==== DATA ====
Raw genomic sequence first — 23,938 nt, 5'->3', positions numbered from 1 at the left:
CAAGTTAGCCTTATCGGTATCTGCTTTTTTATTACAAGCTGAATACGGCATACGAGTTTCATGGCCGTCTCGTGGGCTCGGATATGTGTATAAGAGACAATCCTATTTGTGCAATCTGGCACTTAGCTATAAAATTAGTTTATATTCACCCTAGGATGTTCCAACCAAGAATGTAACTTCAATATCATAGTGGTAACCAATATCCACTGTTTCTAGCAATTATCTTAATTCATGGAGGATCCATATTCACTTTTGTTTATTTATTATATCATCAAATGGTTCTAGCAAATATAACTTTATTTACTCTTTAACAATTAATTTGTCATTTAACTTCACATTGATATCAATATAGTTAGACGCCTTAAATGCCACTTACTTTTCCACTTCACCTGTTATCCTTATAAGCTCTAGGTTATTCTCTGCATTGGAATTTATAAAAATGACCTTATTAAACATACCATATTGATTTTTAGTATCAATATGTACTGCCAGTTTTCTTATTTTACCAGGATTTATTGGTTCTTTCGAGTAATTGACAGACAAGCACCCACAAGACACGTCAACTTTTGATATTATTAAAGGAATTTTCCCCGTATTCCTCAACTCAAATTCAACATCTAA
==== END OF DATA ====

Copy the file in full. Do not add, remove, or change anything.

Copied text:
Raw genomic sequence first — 23,938 nt, 5'->3', positions numbered from 1 at the left:
CAAGTTAGCCTTATCGGTATCTGCTTTTTTATTACAAGCTGAATACGGCATACGAGTTTCATGGCCGTCTCGTGGGCTCGGATATGTGTATAAGAGACAATCCTATTTGTGCAATCTGGCACTTAGCTATAAAATTAGTTTATATTCACCCTAGGATGTTCCAACCAAGAATGTAACTTCAATATCATAGTGGTAACCAATATCCACTGTTTCTAGCAATTATCTTAATTCATGGAGGATCCATATTCACTTTTGTTTATTTATTATATCATCAAATGGTTCTAGCAAATATAACTTTATTTACTCTTTAACAATTAATTTGTCATTTAACTTCACATTGATATCAATATAGTTAGACGCCTTAAATGCCACTTACTTTTCCACTTCACCTGTTATCCTTATAAGCTCTAGGTTATTCTCTGCATTGGAATTTATAAAAATGACCTTATTAAACATACCATATTGATTTTTAGTATCAATATGTACTGCCAGTTTTCTTATTTTACCAGGATTTATTGGTTCTTTCGAGTAATTGACAGACAAGCACCCACAAGACACGTCAACTTTTGATATTATTAAAGGAATTTTCCCCGTATTCCTCAACTCAAATTCAACATCTAA